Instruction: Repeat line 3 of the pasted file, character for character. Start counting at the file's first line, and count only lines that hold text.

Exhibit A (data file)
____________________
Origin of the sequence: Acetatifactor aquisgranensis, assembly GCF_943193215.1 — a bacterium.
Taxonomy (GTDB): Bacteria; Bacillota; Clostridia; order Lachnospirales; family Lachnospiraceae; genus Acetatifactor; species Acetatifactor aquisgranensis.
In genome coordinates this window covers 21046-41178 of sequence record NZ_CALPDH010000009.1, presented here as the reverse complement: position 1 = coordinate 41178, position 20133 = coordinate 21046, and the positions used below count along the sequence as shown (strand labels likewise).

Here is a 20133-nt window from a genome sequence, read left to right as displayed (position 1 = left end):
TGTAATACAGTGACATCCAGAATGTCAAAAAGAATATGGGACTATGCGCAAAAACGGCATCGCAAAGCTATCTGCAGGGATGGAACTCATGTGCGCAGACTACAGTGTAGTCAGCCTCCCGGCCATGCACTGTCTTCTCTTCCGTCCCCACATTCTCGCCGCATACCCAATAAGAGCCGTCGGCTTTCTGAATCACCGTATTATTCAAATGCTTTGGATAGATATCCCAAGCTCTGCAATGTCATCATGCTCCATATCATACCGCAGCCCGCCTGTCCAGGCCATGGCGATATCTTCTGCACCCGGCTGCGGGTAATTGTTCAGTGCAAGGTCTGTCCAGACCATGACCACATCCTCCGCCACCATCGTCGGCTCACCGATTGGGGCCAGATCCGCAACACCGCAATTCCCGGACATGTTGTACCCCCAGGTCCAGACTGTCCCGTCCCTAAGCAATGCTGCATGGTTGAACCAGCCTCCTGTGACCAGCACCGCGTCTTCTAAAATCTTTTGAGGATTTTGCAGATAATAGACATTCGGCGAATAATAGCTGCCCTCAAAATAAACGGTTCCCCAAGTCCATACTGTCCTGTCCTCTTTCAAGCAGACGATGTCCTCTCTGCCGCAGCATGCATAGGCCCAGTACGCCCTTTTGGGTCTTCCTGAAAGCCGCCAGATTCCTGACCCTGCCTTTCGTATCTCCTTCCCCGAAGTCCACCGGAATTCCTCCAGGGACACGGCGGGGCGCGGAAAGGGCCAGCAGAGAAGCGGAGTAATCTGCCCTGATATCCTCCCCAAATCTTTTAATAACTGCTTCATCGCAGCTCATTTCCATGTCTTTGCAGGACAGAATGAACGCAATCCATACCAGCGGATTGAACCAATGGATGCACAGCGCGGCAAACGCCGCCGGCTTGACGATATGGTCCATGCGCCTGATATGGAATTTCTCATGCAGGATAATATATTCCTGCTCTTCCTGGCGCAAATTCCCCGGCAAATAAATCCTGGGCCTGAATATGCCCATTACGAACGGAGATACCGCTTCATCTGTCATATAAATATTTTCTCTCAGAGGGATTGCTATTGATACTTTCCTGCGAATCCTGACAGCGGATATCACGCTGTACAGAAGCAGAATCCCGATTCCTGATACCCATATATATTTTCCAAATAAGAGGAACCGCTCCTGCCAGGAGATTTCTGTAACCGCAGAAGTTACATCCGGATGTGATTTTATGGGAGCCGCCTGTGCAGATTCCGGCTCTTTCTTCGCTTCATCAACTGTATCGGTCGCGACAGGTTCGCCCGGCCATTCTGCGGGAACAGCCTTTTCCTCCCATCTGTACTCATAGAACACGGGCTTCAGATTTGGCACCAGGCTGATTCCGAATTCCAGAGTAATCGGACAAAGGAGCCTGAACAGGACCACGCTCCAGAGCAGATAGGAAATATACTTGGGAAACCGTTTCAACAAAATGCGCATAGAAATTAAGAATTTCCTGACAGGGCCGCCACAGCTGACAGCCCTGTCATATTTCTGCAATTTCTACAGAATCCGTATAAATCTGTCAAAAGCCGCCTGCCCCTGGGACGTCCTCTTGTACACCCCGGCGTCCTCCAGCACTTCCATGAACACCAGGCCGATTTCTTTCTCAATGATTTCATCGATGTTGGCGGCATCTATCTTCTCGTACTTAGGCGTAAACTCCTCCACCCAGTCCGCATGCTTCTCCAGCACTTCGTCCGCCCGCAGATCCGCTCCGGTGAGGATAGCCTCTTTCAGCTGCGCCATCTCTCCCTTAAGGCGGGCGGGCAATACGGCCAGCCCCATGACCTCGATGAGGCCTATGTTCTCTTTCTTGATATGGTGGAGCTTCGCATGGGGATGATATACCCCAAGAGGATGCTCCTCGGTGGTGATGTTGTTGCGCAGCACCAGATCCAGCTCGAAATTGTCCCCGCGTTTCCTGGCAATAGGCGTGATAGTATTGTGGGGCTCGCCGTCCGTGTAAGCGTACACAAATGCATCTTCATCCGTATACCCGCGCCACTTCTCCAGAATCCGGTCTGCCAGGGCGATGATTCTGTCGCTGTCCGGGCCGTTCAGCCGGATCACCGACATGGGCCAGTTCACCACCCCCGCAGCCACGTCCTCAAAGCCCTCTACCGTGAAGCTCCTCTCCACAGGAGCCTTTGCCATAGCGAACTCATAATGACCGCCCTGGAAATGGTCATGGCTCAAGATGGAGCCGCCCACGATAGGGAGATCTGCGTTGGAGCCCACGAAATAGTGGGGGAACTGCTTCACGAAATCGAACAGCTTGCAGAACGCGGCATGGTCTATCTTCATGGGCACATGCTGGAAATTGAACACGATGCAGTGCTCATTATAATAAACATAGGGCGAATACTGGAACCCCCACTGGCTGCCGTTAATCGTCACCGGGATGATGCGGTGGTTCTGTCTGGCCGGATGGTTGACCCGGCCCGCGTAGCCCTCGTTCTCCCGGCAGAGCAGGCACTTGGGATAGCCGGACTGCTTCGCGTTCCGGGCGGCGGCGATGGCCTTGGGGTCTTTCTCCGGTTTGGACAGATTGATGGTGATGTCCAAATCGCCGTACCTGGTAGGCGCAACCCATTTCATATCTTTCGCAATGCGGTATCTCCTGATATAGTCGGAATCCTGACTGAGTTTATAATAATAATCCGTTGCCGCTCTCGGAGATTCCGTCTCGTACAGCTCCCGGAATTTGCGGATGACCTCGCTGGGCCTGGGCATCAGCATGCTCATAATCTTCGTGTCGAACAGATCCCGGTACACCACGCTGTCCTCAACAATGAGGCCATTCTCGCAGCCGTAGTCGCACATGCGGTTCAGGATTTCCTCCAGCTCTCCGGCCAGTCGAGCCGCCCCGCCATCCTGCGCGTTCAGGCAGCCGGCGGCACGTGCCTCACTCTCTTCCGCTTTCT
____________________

In genome coordinates this window covers 21046-41178 of sequence record NZ_CALPDH010000009.1, presented here as the reverse complement: position 1 = coordinate 41178, position 20133 = coordinate 21046, and the positions used below count along the sequence as shown (strand labels likewise).